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5  Empirical Results

Table 5 presents the results of equation (2), where consumption growth is regressed against four lags of consumer confidence as explanatory variables. Lagged values of consumer confidence on its own explain between 12.8% and 24.4% of the variation in the quarterly growth rate of total private consumption expenditure. The coefficients of all the lagged consumer confidence measures are statistically significant at the 5% level. The estimated explanatory ability of New Zealand consumer confidence are higher than that found for the United States (14%, by Carroll et al (1994)) and Australia (4%, by Loundes and Scutella (2000) although this was not significant at the 10% level), but less than that for the United Kingdom (29.2%, by Acemoglu and Scott (1994)). Differences in time periods must be borne in mind with the cross-country comparisons.

A similar result was found for durables consumption, where consumer confidence accounted for between 10.6% and 25.3% of the variation in the quarterly growth rate. However, in the case of non-durables consumption, none of the confidence measures had any significant explanatory ability except for the Westpac Current Conditions Index. For services consumption, most of the lagged values of consumer confidence were significant in explaining a proportion of the variation in the quarterly growth rate.

The Westpac Current Conditions Index had the greatest explanatory ability for total private consumption, durables consumption and non-durables consumption, but is not significant in predicting services consumption. In general, the component questions of the Westpac survey on their own do not have as much predictive ability as the derived indexes. Similarly, the One News index has poorer predictive ability compared to the Westpac indexes. This is not surprising considering that the One News index is essentially a component question of the Westpac survey.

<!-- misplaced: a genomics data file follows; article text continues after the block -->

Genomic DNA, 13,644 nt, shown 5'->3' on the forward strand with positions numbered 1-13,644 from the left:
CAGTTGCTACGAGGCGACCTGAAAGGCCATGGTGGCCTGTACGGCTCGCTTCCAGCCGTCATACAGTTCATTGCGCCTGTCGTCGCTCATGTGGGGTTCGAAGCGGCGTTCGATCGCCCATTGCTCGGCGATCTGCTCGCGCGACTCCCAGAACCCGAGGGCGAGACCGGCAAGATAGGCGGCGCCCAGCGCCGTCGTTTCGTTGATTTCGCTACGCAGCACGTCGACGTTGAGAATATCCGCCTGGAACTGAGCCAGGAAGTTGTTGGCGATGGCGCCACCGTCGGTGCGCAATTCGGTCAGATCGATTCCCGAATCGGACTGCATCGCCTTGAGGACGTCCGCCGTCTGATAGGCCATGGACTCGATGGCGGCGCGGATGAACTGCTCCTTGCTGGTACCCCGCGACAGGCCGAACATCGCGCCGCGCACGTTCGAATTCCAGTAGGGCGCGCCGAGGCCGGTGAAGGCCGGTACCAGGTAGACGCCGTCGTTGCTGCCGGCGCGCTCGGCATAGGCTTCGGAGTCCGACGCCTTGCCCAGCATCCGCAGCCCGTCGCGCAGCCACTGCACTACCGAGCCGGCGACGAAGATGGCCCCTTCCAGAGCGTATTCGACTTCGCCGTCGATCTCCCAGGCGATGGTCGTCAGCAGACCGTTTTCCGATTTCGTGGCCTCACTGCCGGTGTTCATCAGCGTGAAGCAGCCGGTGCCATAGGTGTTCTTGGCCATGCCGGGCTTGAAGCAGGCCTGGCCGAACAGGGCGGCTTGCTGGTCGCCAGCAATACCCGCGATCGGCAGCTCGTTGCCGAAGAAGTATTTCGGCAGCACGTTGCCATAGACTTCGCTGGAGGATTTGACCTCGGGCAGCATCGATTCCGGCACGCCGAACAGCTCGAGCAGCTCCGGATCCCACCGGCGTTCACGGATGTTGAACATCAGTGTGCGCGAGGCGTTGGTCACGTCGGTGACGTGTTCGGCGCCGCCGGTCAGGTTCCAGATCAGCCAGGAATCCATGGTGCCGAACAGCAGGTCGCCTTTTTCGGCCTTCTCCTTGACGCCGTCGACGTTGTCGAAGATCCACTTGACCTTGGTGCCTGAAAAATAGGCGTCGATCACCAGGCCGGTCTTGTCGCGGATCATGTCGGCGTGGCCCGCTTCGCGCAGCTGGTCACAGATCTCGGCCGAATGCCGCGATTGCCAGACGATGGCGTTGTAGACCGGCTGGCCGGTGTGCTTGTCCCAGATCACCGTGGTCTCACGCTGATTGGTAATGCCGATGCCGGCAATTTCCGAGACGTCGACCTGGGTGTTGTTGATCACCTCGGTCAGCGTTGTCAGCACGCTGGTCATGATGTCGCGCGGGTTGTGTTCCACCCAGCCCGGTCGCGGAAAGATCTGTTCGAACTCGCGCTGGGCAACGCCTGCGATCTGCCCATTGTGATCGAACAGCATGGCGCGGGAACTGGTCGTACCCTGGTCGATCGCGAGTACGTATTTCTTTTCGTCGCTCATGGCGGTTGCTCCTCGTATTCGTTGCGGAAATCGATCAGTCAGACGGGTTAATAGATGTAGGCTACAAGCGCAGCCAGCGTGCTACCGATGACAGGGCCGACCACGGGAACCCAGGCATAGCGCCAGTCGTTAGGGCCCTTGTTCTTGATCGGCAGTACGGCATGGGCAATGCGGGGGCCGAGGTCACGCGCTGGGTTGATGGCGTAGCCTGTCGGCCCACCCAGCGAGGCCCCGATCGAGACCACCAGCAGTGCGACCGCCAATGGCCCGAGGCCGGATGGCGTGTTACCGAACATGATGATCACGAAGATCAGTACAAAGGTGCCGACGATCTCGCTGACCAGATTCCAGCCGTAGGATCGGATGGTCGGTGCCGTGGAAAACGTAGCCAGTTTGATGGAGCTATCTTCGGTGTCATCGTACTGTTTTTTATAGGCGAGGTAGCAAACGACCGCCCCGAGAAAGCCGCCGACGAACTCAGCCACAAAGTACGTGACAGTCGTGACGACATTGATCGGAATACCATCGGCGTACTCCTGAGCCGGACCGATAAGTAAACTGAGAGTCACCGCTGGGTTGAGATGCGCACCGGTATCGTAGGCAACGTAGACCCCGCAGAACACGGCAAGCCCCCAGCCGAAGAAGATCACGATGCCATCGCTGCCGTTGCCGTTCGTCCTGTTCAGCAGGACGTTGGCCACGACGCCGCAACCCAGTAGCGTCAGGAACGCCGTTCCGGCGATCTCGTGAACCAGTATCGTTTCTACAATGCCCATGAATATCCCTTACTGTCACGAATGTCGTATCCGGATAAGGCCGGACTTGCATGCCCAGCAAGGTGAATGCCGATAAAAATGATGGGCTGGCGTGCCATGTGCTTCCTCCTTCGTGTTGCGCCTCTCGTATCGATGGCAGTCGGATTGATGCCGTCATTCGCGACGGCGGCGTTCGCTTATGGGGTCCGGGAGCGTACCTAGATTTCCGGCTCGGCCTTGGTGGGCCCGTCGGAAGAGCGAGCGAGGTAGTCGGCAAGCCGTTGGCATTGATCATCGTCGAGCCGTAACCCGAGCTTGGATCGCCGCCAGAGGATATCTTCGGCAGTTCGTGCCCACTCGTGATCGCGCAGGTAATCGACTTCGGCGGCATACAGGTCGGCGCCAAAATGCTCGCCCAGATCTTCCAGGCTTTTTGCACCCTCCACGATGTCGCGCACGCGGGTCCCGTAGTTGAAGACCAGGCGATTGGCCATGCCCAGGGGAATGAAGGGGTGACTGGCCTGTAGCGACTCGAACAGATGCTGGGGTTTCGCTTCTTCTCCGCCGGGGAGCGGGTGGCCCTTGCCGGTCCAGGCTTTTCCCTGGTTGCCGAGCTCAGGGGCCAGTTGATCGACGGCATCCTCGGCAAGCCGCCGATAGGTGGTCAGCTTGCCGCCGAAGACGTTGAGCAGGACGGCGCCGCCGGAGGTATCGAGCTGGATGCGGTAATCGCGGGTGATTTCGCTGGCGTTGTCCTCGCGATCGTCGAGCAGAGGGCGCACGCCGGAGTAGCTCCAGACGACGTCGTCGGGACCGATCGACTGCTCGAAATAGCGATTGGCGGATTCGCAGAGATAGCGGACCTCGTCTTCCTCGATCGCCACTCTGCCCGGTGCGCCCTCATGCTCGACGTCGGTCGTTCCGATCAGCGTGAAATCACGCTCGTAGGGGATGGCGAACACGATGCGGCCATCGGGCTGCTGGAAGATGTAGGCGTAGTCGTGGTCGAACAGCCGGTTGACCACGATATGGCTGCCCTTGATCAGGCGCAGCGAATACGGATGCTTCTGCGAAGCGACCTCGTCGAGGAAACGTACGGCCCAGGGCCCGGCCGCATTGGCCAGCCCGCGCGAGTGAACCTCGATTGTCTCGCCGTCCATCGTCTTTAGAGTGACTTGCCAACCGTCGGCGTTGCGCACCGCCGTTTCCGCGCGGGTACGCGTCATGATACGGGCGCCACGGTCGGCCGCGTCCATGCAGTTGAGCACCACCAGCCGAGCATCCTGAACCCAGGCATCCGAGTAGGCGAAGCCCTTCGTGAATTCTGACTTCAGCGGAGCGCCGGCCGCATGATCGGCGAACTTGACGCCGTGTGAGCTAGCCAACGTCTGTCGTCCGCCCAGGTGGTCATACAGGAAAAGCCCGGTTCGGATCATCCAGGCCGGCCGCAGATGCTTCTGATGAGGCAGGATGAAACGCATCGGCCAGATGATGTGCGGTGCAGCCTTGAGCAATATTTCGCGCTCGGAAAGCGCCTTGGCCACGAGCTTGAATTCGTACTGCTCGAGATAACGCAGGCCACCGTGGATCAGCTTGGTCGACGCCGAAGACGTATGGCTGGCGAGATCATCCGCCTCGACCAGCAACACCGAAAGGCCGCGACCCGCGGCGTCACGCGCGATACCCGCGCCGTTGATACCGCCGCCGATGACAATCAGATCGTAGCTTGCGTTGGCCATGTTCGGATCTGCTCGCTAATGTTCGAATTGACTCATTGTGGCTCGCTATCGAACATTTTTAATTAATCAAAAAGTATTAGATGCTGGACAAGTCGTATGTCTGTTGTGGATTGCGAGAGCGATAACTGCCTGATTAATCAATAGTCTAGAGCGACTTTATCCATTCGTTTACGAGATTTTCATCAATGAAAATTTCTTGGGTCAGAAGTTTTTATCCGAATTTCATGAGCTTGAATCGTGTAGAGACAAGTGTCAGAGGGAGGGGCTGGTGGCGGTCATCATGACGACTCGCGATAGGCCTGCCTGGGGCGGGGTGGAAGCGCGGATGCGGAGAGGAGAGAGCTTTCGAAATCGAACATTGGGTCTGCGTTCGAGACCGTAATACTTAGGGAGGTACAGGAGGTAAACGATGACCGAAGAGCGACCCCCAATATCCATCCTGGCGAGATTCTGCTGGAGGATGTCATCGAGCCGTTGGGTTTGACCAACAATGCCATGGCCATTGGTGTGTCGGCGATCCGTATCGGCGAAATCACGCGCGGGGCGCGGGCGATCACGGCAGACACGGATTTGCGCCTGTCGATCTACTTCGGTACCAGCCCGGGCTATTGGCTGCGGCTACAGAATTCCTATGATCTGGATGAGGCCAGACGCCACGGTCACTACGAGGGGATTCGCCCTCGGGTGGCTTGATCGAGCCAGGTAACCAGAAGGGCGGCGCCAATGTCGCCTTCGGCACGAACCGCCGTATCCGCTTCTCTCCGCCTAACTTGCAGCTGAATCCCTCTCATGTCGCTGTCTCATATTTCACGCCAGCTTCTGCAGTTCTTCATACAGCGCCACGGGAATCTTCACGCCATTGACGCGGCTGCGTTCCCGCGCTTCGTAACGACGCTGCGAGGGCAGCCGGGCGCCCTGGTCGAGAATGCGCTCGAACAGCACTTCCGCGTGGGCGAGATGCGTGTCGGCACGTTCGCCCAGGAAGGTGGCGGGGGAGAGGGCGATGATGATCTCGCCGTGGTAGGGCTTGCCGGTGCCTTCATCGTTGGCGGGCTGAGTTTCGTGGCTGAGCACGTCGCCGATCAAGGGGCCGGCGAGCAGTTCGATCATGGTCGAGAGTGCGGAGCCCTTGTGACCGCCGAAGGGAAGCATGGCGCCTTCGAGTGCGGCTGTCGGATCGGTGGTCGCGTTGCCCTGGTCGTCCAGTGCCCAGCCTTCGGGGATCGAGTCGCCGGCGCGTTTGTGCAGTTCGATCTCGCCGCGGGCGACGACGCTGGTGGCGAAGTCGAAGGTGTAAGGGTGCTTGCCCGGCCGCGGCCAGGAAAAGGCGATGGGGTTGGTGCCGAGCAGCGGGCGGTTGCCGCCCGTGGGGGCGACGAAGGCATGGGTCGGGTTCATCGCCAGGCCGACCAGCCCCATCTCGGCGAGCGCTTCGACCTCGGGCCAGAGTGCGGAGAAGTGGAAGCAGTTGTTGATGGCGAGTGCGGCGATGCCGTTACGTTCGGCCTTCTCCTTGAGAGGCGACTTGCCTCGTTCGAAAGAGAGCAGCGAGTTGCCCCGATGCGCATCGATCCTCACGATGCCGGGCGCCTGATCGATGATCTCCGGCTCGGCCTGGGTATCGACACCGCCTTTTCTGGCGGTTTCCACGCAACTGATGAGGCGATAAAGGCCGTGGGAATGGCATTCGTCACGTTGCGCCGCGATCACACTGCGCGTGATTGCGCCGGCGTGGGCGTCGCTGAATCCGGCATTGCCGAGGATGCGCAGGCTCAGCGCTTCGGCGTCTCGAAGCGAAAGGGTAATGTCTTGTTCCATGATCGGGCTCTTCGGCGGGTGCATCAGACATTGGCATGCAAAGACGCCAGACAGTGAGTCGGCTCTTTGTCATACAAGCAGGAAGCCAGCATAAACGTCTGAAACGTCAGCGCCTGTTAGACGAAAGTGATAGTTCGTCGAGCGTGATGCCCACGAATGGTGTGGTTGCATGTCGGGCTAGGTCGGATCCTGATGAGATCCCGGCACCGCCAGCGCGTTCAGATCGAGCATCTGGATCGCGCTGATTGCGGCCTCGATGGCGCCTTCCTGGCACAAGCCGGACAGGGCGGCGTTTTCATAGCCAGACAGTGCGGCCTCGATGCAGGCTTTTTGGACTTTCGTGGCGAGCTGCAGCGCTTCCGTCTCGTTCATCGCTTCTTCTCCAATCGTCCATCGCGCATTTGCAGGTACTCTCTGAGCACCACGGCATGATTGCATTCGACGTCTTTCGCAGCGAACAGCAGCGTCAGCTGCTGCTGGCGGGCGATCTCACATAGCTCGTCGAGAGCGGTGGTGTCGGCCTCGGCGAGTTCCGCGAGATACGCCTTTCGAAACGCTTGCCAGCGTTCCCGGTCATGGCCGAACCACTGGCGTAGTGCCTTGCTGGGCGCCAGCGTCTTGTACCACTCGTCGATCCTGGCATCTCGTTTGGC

The finding that most of the consumer confidence indexes have no predictive ability in explaining variations in non-durables consumption growth is expected. Food and beverages make up over 60% of non-durables consumption, and demand for these products are generally income inelastic. Hence, consumer confidence would not have been expected to be a significant influence on non-durables consumption growth.

Table 6 reports the increment to the *. provided by the lagged values of consumer confidence, when four lags of the dependent variable and four lags of the log first difference in real labour income growth are added as control variables. These control variables are similar to the ones used by Carroll et al (1994). The results show that the One News index has no significant predictive ability once lags of the dependent variables and income are added. This lack of predictive ability is across all consumption measures. Similarly, most of the component questions of the Westpac survey do not significantly explain any additional variations to consumption growth once the control variables are introduced. The Westpac Current Conditions Index adds the most explanatory power for total private consumption, durables consumption and non-durables consumption growth. The Westpac survey Question 1 adds the most explanatory power for services consumption growth.

The additional predictive ability of consumer confidence is further eroded when financial indicators are introduced into the control variables. Table 7 reports the increment to the *. provided by the lagged values of consumer confidence, when the interest rate and stock market index are added to the control variables. These control variables are similar to the ones used by Bram and Ludvigson (1998). Of all the measures of consumer confidence, only the Westpac Overall Index and Current Conditions Index showed any additional explanatory power. Once again, the Westpac Current Conditions Index had the largest additional predictive ability, explaining an additional 23.4% of the variation in total private consumption growth.